From The Art and Popular Culture Encyclopedia
She was born in Rome, Italy.
Schiaparelli opened her first salon, "pour le Sport," in 1927, and as the name indicates specialized in sportswear. In 1931, her design of a divided tennis skirt for star player Lili de Alvarez shocked the staid tennis world when Alvarez wore what was the forerunner of shorts at the Wimbledon Championships. Schiaparelli became famous for her black knit sweaters with a white bowtie pattern sewn into the sweater. She had a flair for the unusual and even hired Salvador Dalí to design fabric, producing a white dress with a lobster print. Schiaparelli was the first to use shoulder pads, animal print fabrics (in 1947), and zippers dyed the same colors as the fabrics. She is also well known for her surrealist designs of the 1930s, especially her hats, including the Dalí design resembling a giant shoe and one a giant lamb chop, both which were famously worn by the Franco-American Singer sewing machine heiress Daisy Fellowes, who was one of Schiaparelli's best clients and who owned a pink gemstone that inspired the color shocking pink. She collaborated with many surrealist artists, Salvador Dalí, Jean Cocteau, and Alberto Giacometti, between 1936 and 1939.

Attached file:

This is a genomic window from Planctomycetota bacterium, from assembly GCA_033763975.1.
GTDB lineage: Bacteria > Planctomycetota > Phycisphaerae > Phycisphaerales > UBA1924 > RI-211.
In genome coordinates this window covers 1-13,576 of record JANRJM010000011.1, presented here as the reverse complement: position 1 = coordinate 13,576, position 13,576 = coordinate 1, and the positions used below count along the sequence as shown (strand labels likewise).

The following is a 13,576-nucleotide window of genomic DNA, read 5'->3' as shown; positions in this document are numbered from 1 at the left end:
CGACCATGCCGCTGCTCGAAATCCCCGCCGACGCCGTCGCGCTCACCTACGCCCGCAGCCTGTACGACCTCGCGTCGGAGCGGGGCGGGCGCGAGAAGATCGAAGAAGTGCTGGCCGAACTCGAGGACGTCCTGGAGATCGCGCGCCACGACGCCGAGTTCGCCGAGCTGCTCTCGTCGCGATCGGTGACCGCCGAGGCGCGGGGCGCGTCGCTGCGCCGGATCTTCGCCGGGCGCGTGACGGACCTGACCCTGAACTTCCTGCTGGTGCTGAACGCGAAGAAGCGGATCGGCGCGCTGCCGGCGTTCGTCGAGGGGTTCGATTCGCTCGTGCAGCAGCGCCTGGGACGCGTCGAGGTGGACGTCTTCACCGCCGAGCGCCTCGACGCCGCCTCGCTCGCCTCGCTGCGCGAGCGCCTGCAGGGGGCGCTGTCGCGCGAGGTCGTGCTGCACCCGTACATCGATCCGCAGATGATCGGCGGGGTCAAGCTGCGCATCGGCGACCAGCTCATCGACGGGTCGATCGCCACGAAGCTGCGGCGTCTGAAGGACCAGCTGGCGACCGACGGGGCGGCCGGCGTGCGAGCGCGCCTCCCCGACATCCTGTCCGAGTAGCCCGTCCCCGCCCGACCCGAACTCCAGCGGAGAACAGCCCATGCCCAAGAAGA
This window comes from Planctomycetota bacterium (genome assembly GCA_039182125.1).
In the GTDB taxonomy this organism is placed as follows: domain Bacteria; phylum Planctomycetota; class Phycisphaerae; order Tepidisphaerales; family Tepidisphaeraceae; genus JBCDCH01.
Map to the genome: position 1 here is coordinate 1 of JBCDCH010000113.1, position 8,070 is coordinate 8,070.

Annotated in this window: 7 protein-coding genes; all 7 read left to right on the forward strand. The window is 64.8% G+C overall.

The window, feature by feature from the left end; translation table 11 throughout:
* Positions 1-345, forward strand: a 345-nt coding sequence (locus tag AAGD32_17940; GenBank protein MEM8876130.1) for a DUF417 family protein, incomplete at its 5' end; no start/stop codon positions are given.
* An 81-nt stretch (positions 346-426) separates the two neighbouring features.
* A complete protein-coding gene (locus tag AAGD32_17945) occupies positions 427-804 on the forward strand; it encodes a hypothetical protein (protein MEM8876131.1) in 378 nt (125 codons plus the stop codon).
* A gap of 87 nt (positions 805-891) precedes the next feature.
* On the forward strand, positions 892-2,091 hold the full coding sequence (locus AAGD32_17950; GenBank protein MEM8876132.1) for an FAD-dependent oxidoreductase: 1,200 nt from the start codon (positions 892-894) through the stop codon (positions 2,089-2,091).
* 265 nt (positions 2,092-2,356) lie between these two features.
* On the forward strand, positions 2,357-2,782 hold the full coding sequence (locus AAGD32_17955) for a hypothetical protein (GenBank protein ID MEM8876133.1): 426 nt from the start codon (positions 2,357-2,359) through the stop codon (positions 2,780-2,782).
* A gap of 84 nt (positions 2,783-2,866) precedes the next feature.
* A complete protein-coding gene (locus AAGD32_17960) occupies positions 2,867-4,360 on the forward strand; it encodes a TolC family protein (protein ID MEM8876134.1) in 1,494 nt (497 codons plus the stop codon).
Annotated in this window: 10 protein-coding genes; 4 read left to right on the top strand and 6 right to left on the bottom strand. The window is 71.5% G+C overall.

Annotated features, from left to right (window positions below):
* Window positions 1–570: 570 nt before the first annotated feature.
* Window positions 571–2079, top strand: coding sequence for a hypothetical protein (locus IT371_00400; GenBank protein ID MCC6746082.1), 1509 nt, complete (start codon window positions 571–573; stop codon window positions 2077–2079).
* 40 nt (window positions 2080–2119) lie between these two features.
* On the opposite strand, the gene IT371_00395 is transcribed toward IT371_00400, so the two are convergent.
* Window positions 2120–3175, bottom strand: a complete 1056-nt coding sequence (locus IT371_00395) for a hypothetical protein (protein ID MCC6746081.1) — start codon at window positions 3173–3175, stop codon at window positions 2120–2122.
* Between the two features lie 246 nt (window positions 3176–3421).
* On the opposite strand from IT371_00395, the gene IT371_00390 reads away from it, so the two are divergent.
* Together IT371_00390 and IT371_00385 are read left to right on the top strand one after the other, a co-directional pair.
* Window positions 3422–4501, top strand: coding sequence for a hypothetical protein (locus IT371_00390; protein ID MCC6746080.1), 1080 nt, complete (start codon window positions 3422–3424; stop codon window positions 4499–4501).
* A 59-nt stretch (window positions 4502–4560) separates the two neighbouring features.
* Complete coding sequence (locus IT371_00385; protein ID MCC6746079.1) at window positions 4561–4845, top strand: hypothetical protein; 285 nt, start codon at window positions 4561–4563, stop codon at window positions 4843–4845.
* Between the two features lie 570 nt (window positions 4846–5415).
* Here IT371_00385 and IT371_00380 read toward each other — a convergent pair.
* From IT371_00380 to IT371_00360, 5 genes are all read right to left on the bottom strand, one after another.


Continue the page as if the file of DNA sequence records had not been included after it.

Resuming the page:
She designed a number of perfumes in addition to clothing; the first and most famous of which, named Shocking, was created in 1936. Shocking is famous less for the fragrance itself than for its packaging: besides a box colored a shocking pink, the bottle itself was in the shape of a woman's torso, based on the curvaceous body of one of Schiaparelli's clients, film star Mae West. For West, she designed costumes for the film Every Day's a Holiday(1938). She also designed Zsa Zsa Gabor's costumes for the film Moulin Rouge(1952). In 1935 Schiaparelli moved to a salon overlooking the Place Vendôme in Paris. Her output slowed by World War II and with title of trendsetter going to younger designers such as Christian Dior. In 1954, her couture house declared bankruptcy and she moved to the United States.
She was briefly married to Count William de Wendt de Kerlor (1883-), a Franco-Swiss psychic medium once described as "a persuasive but inconstant Theosophist", and moved with him to Greenwich Village in New York City, where she sold clothing designed by the French couturier Paul Poiret. They had one child, Maria Luisa Yvonne Radha, known as Gogo, who was born in New York City in 1919.